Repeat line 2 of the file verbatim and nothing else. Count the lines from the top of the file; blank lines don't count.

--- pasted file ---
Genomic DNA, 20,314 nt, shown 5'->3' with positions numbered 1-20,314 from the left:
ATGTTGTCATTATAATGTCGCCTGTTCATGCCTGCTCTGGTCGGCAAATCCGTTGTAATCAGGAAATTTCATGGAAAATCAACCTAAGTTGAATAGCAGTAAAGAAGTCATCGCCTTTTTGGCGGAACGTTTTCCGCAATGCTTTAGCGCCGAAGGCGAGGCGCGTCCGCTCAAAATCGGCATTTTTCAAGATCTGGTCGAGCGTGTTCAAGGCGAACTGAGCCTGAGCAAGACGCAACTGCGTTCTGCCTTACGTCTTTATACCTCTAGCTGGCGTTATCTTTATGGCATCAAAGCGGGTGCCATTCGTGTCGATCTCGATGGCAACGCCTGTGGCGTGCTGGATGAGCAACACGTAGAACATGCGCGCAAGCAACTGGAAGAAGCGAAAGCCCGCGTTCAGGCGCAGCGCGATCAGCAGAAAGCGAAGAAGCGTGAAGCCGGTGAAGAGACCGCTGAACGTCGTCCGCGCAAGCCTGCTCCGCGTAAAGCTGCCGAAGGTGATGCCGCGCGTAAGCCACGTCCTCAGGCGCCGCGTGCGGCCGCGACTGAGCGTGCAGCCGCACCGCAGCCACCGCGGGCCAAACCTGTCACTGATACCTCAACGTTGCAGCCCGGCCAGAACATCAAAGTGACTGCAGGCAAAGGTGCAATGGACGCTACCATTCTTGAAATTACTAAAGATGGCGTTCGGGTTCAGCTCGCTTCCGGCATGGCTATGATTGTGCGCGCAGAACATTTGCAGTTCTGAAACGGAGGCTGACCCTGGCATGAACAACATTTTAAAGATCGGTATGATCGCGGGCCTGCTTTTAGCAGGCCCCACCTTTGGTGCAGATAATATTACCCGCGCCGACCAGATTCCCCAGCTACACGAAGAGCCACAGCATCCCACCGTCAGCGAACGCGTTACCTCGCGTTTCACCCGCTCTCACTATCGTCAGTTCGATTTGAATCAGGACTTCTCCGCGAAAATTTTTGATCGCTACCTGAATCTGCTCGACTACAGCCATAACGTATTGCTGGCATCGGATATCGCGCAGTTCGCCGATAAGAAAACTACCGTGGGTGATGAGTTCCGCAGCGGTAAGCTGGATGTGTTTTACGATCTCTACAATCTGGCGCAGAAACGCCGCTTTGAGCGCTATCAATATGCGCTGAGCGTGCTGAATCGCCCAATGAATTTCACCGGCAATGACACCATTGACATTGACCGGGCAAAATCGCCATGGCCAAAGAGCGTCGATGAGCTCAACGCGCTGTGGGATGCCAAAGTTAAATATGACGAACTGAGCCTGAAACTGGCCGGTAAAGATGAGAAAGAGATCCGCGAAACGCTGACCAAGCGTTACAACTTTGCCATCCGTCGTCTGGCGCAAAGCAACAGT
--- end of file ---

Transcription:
ATGTTGTCATTATAATGTCGCCTGTTCATGCCTGCTCTGGTCGGCAAATCCGTTGTAATCAGGAAATTTCATGGAAAATCAACCTAAGTTGAATAGCAGTAAAGAAGTCATCGCCTTTTTGGCGGAACGTTTTCCGCAATGCTTTAGCGCCGAAGGCGAGGCGCGTCCGCTCAAAATCGGCATTTTTCAAGATCTGGTCGAGCGTGTTCAAGGCGAACTGAGCCTGAGCAAGACGCAACTGCGTTCTGCCTTACGTCTTTATACCTCTAGCTGGCGTTATCTTTATGGCATCAAAGCGGGTGCCATTCGTGTCGATCTCGATGGCAACGCCTGTGGCGTGCTGGATGAGCAACACGTAGAACATGCGCGCAAGCAACTGGAAGAAGCGAAAGCCCGCGTTCAGGCGCAGCGCGATCAGCAGAAAGCGAAGAAGCGTGAAGCCGGTGAAGAGACCGCTGAACGTCGTCCGCGCAAGCCTGCTCCGCGTAAAGCTGCCGAAGGTGATGCCGCGCGTAAGCCACGTCCTCAGGCGCCGCGTGCGGCCGCGACTGAGCGTGCAGCCGCACCGCAGCCACCGCGGGCCAAACCTGTCACTGATACCTCAACGTTGCAGCCCGGCCAGAACATCAAAGTGACTGCAGGCAAAGGTGCAATGGACGCTACCATTCTTGAAATTACTAAAGATGGCGTTCGGGTTCAGCTCGCTTCCGGCATGGCTATGATTGTGCGCGCAGAACATTTGCAGTTCTGAAACGGAGGCTGACCCTGGCATGAACAACATTTTAAAGATCGGTATGATCGCGGGCCTGCTTTTAGCAGGCCCCACCTTTGGTGCAGATAATATTACCCGCGCCGACCAGATTCCCCAGCTACACGAAGAGCCACAGCATCCCACCGTCAGCGAACGCGTTACCTCGCGTTTCACCCGCTCTCACTATCGTCAGTTCGATTTGAATCAGGACTTCTCCGCGAAAATTTTTGATCGCTACCTGAATCTGCTCGACTACAGCCATAACGTATTGCTGGCATCGGATATCGCGCAGTTCGCCGATAAGAAAACTACCGTGGGTGATGAGTTCCGCAGCGGTAAGCTGGATGTGTTTTACGATCTCTACAATCTGGCGCAGAAACGCCGCTTTGAGCGCTATCAATATGCGCTGAGCGTGCTGAATCGCCCAATGAATTTCACCGGCAATGACACCATTGACATTGACCGGGCAAAATCGCCATGGCCAAAGAGCGTCGATGAGCTCAACGCGCTGTGGGATGCCAAAGTTAAATATGACGAACTGAGCCTGAAACTGGCCGGTAAAGATGAGAAAGAGATCCGCGAAACGCTGACCAAGCGTTACAACTTTGCCATCCGTCGTCTGGCGCAAAGCAACAGT